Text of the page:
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IRIN Emergency Update No. 35 on Eastern Zaire (Thursday 21 November 1996)
The International Committee of the Red Cross today announced a massive new tracing operation in the Kivu area to enable people still on the move to make contact with their families. The operation was also aimed at reuniting children who had been separated from their parents during the population movements. In Gisenyi, ICRC has reported a total of 2,634 unaccompanied minors had been identified and registered, most of whom were being transferred to Nkamira transit camp or Ruhengeri. Four hundred and forty-five families were reunited on the spot. An additional group of 480 unaccompanied children had been transferred to Kigali where they were being accommodated by the Belgian Red Cross. UNICEF put the figure of lone children much higher at 4,125, as of Wednesday. It said 70-80 percent were boys. UNICEF spokeswoman Marie Heuze added that the agency was also concerned by reports of armed child soldiers in the Kirotshe area, between the Mugunga and Katale camps of eastern Zaire.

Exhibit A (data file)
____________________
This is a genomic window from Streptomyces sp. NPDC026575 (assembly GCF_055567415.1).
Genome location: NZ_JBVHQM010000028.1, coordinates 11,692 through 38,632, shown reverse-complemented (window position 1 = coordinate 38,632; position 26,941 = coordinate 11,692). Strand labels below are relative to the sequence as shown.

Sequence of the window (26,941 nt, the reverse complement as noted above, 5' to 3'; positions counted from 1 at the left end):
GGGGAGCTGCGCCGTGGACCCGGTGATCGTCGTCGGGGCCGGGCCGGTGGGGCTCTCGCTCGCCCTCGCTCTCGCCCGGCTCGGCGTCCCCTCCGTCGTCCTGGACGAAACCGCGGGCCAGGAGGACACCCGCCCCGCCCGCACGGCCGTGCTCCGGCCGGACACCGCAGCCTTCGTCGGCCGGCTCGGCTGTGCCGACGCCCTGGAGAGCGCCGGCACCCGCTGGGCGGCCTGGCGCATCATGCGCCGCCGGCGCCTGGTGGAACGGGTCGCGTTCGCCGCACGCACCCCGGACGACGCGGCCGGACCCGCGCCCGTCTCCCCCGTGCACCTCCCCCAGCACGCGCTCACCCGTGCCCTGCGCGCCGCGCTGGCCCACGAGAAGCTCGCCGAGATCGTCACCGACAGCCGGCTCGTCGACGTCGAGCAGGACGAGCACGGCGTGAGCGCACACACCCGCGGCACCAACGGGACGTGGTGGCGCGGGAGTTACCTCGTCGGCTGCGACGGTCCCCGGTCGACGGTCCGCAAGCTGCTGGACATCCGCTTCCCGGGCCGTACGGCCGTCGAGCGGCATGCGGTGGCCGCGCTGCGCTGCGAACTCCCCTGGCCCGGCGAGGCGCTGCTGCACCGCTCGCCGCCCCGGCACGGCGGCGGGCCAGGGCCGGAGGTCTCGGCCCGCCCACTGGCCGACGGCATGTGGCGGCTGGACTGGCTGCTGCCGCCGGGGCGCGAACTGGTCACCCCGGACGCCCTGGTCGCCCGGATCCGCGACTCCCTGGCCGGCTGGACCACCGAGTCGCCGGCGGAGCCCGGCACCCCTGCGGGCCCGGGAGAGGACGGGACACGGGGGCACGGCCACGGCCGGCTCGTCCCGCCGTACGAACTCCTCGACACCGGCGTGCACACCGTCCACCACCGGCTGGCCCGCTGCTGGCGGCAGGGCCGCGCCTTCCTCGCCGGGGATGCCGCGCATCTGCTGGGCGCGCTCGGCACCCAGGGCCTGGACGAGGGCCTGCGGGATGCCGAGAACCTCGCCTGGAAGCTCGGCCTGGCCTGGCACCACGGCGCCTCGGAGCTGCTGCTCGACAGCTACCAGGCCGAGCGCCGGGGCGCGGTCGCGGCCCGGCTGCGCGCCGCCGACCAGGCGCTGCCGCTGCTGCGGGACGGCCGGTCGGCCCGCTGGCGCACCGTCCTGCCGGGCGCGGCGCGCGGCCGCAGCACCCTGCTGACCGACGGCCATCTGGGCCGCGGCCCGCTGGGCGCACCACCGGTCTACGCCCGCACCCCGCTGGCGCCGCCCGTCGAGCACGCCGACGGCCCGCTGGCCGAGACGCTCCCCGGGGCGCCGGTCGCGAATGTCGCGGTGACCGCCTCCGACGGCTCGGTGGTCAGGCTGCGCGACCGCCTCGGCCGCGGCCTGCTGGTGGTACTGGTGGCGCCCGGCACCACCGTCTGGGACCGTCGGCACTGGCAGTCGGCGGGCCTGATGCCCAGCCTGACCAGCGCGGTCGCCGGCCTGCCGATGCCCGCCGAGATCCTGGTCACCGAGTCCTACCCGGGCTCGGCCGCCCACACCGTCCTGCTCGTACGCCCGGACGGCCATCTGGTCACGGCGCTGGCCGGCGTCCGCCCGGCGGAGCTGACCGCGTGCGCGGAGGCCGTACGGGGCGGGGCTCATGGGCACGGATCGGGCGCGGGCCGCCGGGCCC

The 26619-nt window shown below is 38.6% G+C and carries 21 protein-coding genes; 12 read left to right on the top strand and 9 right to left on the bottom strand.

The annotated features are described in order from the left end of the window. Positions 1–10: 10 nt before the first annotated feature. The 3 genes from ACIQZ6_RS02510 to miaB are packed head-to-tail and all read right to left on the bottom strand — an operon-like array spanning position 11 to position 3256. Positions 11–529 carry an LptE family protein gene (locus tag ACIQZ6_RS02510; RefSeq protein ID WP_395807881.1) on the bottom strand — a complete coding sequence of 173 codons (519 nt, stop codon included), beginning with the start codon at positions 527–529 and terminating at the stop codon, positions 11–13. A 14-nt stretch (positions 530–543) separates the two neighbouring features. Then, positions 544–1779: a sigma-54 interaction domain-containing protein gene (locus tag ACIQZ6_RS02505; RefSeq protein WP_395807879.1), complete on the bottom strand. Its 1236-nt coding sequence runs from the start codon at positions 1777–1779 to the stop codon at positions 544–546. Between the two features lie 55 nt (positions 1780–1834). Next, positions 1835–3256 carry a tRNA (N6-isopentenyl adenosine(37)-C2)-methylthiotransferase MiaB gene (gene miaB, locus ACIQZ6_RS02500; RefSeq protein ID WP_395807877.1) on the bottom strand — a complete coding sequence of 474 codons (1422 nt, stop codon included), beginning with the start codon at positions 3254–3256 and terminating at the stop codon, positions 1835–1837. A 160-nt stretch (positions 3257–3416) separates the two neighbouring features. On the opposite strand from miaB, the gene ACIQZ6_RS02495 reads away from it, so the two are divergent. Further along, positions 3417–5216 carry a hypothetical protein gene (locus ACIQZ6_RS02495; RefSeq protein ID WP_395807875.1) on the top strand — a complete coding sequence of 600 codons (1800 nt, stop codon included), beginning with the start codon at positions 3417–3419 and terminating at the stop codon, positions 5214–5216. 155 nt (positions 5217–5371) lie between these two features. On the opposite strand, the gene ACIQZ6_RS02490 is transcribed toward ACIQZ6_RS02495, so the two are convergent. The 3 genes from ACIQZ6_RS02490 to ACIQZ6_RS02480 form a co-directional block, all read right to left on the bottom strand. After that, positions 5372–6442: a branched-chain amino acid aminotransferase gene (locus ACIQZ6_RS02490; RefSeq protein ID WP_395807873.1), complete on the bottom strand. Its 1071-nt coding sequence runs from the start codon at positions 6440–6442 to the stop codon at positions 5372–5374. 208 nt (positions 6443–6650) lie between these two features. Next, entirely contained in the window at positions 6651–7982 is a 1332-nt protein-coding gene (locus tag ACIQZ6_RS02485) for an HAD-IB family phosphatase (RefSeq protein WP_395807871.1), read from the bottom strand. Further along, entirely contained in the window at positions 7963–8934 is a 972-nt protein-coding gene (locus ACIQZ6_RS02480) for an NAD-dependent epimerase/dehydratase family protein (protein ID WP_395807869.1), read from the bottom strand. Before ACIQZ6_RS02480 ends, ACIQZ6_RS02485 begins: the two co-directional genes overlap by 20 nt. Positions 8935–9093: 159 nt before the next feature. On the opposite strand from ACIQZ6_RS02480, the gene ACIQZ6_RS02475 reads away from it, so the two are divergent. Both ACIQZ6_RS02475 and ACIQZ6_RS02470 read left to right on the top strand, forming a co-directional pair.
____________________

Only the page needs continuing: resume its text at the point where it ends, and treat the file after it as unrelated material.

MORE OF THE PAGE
According to ICRC, before the start of the exodus, there had been 20,000 unaccompanied children in eastern Zaire. It said nobody knew what had become of these children, whose numbers are assumed to have increased by several thousand. An ICRC data bank in Nairobi will centralise all available information concerning the children.
ICRC said that since last Sunday it, along with the Zairean Red Cross, had treated 300 wounded Zairean soldiers in Kisangani. In a statement from Kinshasa, it said it had also dispatched four tonnes of medicines, blankets and food which left by truck from Kisangani for Lubutu on Wednesday. The aid is intended to help displaced Zaireans in the Lubutu and Walikale areas.